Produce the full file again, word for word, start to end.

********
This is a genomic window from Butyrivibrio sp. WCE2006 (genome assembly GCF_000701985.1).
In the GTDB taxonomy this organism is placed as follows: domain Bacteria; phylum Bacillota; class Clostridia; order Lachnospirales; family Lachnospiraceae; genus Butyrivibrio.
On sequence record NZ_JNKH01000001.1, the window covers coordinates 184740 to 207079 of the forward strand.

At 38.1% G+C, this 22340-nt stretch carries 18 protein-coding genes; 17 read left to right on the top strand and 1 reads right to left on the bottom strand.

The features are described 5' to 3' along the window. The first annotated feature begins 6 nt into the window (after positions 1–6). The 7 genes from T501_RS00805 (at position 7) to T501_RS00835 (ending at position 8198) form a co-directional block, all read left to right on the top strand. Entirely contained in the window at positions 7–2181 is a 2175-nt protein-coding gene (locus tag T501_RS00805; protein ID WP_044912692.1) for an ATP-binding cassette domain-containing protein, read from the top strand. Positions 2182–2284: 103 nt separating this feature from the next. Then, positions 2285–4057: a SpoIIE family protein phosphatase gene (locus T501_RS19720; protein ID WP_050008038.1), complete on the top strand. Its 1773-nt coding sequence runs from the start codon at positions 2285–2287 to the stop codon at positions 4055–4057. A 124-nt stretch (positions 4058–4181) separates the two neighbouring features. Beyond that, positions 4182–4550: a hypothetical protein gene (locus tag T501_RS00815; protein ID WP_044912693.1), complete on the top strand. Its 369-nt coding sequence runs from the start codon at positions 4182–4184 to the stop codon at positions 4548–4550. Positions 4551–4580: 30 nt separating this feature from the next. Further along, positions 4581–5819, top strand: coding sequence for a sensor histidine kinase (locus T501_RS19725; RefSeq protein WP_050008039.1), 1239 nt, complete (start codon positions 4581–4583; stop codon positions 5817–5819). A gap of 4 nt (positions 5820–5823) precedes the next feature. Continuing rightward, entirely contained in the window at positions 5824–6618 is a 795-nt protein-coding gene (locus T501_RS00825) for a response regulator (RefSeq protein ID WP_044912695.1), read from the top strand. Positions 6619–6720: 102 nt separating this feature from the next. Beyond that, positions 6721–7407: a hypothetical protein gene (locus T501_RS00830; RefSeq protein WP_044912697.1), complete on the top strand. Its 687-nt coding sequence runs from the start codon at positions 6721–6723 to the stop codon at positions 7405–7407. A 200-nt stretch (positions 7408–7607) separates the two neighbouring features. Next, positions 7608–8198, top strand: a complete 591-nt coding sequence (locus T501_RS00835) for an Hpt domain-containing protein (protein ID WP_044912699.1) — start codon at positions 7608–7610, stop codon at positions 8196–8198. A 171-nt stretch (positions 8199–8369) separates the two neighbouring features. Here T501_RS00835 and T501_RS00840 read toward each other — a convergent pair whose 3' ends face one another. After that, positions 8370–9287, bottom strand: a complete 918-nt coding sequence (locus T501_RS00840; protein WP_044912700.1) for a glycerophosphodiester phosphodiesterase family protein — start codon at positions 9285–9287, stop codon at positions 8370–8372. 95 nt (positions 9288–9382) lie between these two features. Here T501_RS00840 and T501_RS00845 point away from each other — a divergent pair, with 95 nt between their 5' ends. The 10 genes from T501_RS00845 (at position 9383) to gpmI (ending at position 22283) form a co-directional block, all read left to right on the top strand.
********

This is a genomic window from Butyrivibrio sp. WCE2006 (genome assembly GCF_000701985.1).
In the GTDB taxonomy this organism is placed as follows: domain Bacteria; phylum Bacillota; class Clostridia; order Lachnospirales; family Lachnospiraceae; genus Butyrivibrio.
On sequence record NZ_JNKH01000001.1, the window covers coordinates 184740 to 207079 of the forward strand.

At 38.1% G+C, this 22340-nt stretch carries 18 protein-coding genes; 17 read left to right on the top strand and 1 reads right to left on the bottom strand.

The features are described 5' to 3' along the window. The first annotated feature begins 6 nt into the window (after positions 1–6). The 7 genes from T501_RS00805 (at position 7) to T501_RS00835 (ending at position 8198) form a co-directional block, all read left to right on the top strand. Entirely contained in the window at positions 7–2181 is a 2175-nt protein-coding gene (locus tag T501_RS00805; protein ID WP_044912692.1) for an ATP-binding cassette domain-containing protein, read from the top strand. Positions 2182–2284: 103 nt separating this feature from the next. Then, positions 2285–4057: a SpoIIE family protein phosphatase gene (locus T501_RS19720; protein ID WP_050008038.1), complete on the top strand. Its 1773-nt coding sequence runs from the start codon at positions 2285–2287 to the stop codon at positions 4055–4057. A 124-nt stretch (positions 4058–4181) separates the two neighbouring features. Beyond that, positions 4182–4550: a hypothetical protein gene (locus tag T501_RS00815; protein ID WP_044912693.1), complete on the top strand. Its 369-nt coding sequence runs from the start codon at positions 4182–4184 to the stop codon at positions 4548–4550. Positions 4551–4580: 30 nt separating this feature from the next. Further along, positions 4581–5819, top strand: coding sequence for a sensor histidine kinase (locus T501_RS19725; RefSeq protein WP_050008039.1), 1239 nt, complete (start codon positions 4581–4583; stop codon positions 5817–5819). A gap of 4 nt (positions 5820–5823) precedes the next feature. Continuing rightward, entirely contained in the window at positions 5824–6618 is a 795-nt protein-coding gene (locus T501_RS00825) for a response regulator (RefSeq protein ID WP_044912695.1), read from the top strand. Positions 6619–6720: 102 nt separating this feature from the next. Beyond that, positions 6721–7407: a hypothetical protein gene (locus T501_RS00830; RefSeq protein WP_044912697.1), complete on the top strand. Its 687-nt coding sequence runs from the start codon at positions 6721–6723 to the stop codon at positions 7405–7407. A 200-nt stretch (positions 7408–7607) separates the two neighbouring features. Next, positions 7608–8198, top strand: a complete 591-nt coding sequence (locus T501_RS00835) for an Hpt domain-containing protein (protein ID WP_044912699.1) — start codon at positions 7608–7610, stop codon at positions 8196–8198. A 171-nt stretch (positions 8199–8369) separates the two neighbouring features. Here T501_RS00835 and T501_RS00840 read toward each other — a convergent pair whose 3' ends face one another. After that, positions 8370–9287, bottom strand: a complete 918-nt coding sequence (locus T501_RS00840; protein WP_044912700.1) for a glycerophosphodiester phosphodiesterase family protein — start codon at positions 9285–9287, stop codon at positions 8370–8372. 95 nt (positions 9288–9382) lie between these two features. Here T501_RS00840 and T501_RS00845 point away from each other — a divergent pair, with 95 nt between their 5' ends. The 10 genes from T501_RS00845 (at position 9383) to gpmI (ending at position 22283) form a co-directional block, all read left to right on the top strand.